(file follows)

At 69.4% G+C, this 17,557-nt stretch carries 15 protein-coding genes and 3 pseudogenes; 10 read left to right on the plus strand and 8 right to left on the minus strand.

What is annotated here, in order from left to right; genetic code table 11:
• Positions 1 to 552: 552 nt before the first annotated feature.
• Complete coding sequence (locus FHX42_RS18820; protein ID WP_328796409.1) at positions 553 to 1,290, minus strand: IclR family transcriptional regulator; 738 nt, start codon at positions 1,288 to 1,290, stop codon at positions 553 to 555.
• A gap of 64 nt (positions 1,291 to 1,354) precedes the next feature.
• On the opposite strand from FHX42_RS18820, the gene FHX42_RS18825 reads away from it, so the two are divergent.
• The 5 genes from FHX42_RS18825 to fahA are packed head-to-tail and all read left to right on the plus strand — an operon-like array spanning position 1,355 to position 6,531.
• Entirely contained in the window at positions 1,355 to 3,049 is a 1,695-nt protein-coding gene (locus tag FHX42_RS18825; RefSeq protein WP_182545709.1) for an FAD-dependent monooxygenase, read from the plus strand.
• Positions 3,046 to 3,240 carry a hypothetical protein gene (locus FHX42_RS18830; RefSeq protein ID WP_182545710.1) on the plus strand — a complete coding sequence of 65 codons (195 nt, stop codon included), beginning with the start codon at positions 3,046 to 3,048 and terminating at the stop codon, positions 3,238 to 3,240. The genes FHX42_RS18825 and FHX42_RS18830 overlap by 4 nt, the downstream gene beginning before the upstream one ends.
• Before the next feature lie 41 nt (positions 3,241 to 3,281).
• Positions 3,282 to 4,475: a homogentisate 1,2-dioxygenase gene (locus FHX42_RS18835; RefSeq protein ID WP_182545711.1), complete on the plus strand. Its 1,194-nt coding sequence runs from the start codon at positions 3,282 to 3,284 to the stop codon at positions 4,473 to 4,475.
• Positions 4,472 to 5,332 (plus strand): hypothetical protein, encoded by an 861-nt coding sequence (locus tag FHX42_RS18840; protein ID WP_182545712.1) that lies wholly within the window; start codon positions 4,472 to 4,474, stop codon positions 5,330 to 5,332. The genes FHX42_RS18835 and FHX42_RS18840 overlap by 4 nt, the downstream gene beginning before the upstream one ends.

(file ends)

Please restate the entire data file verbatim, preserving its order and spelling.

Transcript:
At 69.4% G+C, this 17,557-nt stretch carries 15 protein-coding genes and 3 pseudogenes; 10 read left to right on the plus strand and 8 right to left on the minus strand.

What is annotated here, in order from left to right; genetic code table 11:
• Positions 1 to 552: 552 nt before the first annotated feature.
• Complete coding sequence (locus FHX42_RS18820; protein ID WP_328796409.1) at positions 553 to 1,290, minus strand: IclR family transcriptional regulator; 738 nt, start codon at positions 1,288 to 1,290, stop codon at positions 553 to 555.
• A gap of 64 nt (positions 1,291 to 1,354) precedes the next feature.
• On the opposite strand from FHX42_RS18820, the gene FHX42_RS18825 reads away from it, so the two are divergent.
• The 5 genes from FHX42_RS18825 to fahA are packed head-to-tail and all read left to right on the plus strand — an operon-like array spanning position 1,355 to position 6,531.
• Entirely contained in the window at positions 1,355 to 3,049 is a 1,695-nt protein-coding gene (locus tag FHX42_RS18825; RefSeq protein WP_182545709.1) for an FAD-dependent monooxygenase, read from the plus strand.
• Positions 3,046 to 3,240 carry a hypothetical protein gene (locus FHX42_RS18830; RefSeq protein ID WP_182545710.1) on the plus strand — a complete coding sequence of 65 codons (195 nt, stop codon included), beginning with the start codon at positions 3,046 to 3,048 and terminating at the stop codon, positions 3,238 to 3,240. The genes FHX42_RS18825 and FHX42_RS18830 overlap by 4 nt, the downstream gene beginning before the upstream one ends.
• Before the next feature lie 41 nt (positions 3,241 to 3,281).
• Positions 3,282 to 4,475: a homogentisate 1,2-dioxygenase gene (locus FHX42_RS18835; RefSeq protein ID WP_182545711.1), complete on the plus strand. Its 1,194-nt coding sequence runs from the start codon at positions 3,282 to 3,284 to the stop codon at positions 4,473 to 4,475.
• Positions 4,472 to 5,332 (plus strand): hypothetical protein, encoded by an 861-nt coding sequence (locus tag FHX42_RS18840; protein ID WP_182545712.1) that lies wholly within the window; start codon positions 4,472 to 4,474, stop codon positions 5,330 to 5,332. The genes FHX42_RS18835 and FHX42_RS18840 overlap by 4 nt, the downstream gene beginning before the upstream one ends.